“That meeting could have been shorter.” Sound familiar? Quite possibly you’ve heard that comment from one of your team members (or overheard them complaining to someone else) at the end of a meeting that went on too long. You may not have planned to go into overtime; however many meetings that start out with the best of intentions go off on a tangent and end up running too long and worse never achieve what they set out to.
Besides being too long, there are several others reasons why small business meetings may be missing the mark:
Lack purpose: It’s not always necessary to have a face-to-face meeting. Sometimes an email will suffice. The U.S. Bureau of Labor Statistics estimates that $37 billion is spent on unproductive meetings each year. At Plantronics as part of our Better Meetings initiative, we suggest reviewing a series of successive questions to determine if a meeting is needed. They include:
- Have I thought through the situation?
- Do I need outside input to make progress?
- Does moving forward require a real-time conversation? (As an option, would an email meet the need?)
- Does this necessitate a face-to-face meeting? (Would a chat, a phone call or video conference suffice?)
No agenda: In the absence of an agenda, a meeting can get sidetracked. If one is needed, prepare an agenda and send it out beforehand. If someone raises a topic outside the agenda, earmark it for discussion at another time.
Poor participation: Conversation and getting balanced input makes a meeting productive. That’s why you want everyone at the meeting to participate. “Wallflowers” or those who sit back and make no comment can influence a meeting outcome negatively. Difficult personalities also can derail a meeting. A “dominator” or someone who tries to control the meeting by going off at length on their opinion or cutting off others can stifle the exchange necessary to make decisions.
Failure to follow up: Lack of a summary and follow up can undermine even a successful meeting. Document the discussion and share notes after the meeting, inviting commentary or clarification from the participants.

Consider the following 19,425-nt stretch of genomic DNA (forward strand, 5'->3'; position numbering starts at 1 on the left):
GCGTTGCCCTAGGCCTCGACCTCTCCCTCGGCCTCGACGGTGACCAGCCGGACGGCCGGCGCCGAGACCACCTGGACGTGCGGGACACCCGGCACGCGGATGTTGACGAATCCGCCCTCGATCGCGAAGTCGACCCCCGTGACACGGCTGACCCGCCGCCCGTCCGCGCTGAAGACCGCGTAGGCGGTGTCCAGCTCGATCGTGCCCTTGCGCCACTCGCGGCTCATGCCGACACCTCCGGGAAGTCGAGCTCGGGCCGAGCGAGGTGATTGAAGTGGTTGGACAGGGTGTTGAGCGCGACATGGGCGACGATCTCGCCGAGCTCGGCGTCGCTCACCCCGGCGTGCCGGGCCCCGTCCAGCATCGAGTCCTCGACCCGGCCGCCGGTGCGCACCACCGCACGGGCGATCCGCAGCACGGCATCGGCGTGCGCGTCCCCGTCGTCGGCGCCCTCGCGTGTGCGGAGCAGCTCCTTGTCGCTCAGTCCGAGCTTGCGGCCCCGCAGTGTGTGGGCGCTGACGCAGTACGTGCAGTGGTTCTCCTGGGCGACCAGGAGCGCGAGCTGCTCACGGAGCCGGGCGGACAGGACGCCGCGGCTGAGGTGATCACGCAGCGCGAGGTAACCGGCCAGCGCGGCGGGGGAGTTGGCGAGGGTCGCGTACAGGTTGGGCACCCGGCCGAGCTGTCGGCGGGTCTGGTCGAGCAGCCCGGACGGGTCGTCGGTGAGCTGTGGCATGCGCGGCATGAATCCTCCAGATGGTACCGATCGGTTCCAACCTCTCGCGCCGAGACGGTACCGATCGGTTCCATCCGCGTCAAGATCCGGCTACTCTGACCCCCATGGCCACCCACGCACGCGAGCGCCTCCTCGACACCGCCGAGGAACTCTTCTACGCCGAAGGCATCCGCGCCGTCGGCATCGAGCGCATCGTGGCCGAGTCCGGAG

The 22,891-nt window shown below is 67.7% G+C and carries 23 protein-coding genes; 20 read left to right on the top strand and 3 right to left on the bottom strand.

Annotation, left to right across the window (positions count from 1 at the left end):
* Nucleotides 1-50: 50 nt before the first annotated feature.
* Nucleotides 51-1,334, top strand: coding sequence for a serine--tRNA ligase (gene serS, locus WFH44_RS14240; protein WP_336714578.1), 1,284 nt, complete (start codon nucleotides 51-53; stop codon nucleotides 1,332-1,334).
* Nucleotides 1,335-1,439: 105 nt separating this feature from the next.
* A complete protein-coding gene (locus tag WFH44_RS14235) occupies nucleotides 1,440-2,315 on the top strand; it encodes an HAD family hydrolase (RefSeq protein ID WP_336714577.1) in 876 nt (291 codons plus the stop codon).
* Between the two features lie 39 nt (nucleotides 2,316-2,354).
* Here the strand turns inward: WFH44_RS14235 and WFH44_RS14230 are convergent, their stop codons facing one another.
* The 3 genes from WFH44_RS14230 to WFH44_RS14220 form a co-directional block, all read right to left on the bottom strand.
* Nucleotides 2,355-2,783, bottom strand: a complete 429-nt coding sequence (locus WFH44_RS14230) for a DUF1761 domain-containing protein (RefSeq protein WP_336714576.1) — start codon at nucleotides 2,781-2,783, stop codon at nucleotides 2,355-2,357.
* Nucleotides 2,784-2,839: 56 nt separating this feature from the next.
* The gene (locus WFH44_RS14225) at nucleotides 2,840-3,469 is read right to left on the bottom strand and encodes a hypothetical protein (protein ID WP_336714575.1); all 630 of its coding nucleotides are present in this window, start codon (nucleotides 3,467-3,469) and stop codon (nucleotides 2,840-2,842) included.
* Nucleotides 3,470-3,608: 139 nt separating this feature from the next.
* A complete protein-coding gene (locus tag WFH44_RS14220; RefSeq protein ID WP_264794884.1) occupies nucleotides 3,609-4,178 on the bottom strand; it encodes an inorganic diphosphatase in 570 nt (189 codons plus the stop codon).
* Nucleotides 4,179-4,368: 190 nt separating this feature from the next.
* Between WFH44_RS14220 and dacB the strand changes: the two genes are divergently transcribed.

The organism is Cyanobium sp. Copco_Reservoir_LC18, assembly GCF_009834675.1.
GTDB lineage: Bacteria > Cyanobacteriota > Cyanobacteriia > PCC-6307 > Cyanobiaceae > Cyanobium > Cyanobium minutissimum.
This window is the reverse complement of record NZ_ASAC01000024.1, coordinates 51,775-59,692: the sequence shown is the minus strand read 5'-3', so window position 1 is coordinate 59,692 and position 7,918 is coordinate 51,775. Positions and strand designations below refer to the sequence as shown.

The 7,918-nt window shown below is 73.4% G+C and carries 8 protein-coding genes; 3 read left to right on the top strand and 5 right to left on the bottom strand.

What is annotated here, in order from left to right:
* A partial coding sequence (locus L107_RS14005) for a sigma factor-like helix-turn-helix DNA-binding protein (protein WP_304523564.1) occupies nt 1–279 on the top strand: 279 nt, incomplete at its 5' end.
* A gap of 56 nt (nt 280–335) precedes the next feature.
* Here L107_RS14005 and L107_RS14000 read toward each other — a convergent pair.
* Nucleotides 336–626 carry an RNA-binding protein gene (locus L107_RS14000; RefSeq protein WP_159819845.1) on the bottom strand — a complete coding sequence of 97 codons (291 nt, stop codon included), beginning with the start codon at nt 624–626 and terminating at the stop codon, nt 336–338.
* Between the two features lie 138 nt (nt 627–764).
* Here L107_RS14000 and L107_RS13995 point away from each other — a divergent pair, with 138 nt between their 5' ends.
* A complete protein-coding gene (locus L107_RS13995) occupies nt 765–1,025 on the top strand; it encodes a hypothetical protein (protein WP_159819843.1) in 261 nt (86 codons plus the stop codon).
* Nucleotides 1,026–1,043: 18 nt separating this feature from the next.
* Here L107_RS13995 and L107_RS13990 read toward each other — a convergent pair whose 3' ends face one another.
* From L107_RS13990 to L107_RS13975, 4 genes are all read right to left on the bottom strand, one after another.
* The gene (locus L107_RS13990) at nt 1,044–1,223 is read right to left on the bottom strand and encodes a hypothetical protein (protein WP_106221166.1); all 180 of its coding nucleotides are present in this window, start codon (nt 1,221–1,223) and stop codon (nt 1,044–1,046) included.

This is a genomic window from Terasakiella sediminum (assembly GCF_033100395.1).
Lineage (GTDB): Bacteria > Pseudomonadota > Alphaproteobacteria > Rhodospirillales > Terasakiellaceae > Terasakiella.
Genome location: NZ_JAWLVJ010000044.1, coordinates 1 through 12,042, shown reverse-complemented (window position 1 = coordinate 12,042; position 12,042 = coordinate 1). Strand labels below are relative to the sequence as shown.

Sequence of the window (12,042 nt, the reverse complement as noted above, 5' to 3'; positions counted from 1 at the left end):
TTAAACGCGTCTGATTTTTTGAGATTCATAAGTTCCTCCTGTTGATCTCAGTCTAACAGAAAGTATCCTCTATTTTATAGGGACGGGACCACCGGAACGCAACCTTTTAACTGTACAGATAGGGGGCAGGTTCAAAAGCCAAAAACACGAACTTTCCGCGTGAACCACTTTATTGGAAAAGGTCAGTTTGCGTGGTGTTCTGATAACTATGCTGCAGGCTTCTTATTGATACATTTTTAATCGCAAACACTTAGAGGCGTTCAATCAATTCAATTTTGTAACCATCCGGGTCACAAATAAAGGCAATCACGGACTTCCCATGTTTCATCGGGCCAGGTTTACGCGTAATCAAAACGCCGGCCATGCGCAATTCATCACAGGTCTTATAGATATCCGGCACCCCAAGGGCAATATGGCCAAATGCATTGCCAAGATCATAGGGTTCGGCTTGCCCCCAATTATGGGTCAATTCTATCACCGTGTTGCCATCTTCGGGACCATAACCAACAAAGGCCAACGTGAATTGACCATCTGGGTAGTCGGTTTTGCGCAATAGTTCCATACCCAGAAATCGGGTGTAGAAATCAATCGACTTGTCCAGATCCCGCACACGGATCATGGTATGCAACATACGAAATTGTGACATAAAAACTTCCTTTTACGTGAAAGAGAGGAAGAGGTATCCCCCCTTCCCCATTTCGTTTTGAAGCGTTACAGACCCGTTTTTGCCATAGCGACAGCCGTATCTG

Prepare meeting participants
Not everyone understands that there is meeting etiquette and a level of participation that provides meaningful outcomes. Training may be required, especially for new employees. Key points to convey include:
- Be prepared: Read the agenda and determine in advance where you can make a contribution. If a topic is unfamiliar to you, ask someone else to brief you.
- Listen: In order to make meaningful commentary, listen attentively to others.
- Ask questions: Asking questions helps to stimulate discussion, clarify issues and shed new light on topics.
- Show interest: Let your body language indicate your interest and enthusiasm for the speaker and the discussion. Smile, nod your head in agreement, and by all means put away mobile devices so you give your undivided attention.
Find out more about how to run successful meetings as well as how Plantronics audio technology can help ensure there are no barriers to communication no matter where participants are – in the office, on the road or working from home – by downloading Plantronics The Better Meetings Blueprint.